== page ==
Site C

Board of Change position on Site C Dam

We call for an independent economic assessment of completing the Site C Dam

We, the undersigned businesses, believe that there are serious questions about whether completing the Site C Dam is in the best economic interests of BC taxpayers, notwithstanding other important environmental, social and legal issues that relate to it. The key areas of economic concern are as follows:

  • There is no local demand for the energy – While the original pipeline approval was based on an expected increase in demand from a new LNG (Liquified Natural Gas) industry, that industry has never materialized. In fact, there has been no significant increase in electrical energy demand for over 12 years. Given that the LNG industry has shown no signs of taking off, and the current price for LNG in Asia is well below our production costs, there is nothing to suggest that future energy demand will be significantly higher than it is today. Finally, a number of factors that suggest it could even be lower as general energy efficiency is gradually improving.
  • The export price for electricity remains low – The estimated fully burdened cost of electricity for the Site C Dam is $100 MWh (Megawatt-hour). However, the current prices being paid for electricity Alberta is less than half that amount and the current electricity price in the US Pacific Northwest is even lower.
  • There is ample supply of renewable energies and the cost is rapidly declining – There are sufficient supplies of renewable energies to meet 100% of the energy production of the Site C Dam. Further, the cost of renewable energies, particularly wind and solar, are declining much faster than expected. Solar energy has already dropped to $220/MWh and is projected to decline further to $50/MWh by 2020, at which point it will be much cheaper than the Site C Dam.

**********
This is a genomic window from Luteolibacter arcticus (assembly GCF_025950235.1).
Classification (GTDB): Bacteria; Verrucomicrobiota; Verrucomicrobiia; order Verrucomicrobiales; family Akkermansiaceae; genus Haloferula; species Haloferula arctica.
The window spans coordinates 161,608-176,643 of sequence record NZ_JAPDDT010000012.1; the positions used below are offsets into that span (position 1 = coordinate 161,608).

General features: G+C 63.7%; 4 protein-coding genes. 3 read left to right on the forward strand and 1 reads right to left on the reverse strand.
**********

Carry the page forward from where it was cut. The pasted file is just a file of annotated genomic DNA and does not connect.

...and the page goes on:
• Renewable energy technologies generate many more jobs per unit of energy production – After construction, Site C Dam will yield only 25 permanent on-site jobs. Other types of energy production (solar, wind, and geothermal) each produce many more jobs per unit of production.
  • BC Hydro is already carrying a huge debt load and cannot handle more debt – BC Hydro currently has a debt: equity ratio of 4.5, making it the most highly leveraged major utility firm in Canada (Manitoba has the second highest debt: equity ratio at 3.7). It cannot handle a significantly increased debt load without a significant increase in energy rates to cover the debt servicing costs, not to mention the increased rates needed to cover base operating costs.


In Summary, there is no current domestic or export demand for the energy at a profitable price; there is ample supply of energy from energy sources at prices that will soon be price competitive with Site C Dam; and completing the Dam will force BC residents to pay much higher energy rates for decades.

We therefore call on the provincial government to:

  • Issue a contract for a qualified firm to conduct an independent economic assessment of completing vs cancelling Site C Dam, including giving that firm full access to the details of the various signed construction contracts that have been issued to date.
  • Allow the BC Utilities Commission to conduct its standard review process for all large utility projects to determine if it is actually needed and makes economic sense.


Add my voice of support to the Board of Change’s position on the Site C dam:

Site C dam


Share this with your friends:


(Note, only your company name will be published on this page as a supporter of the Board of Change’s Site C campaign.)

List of supporting businesses: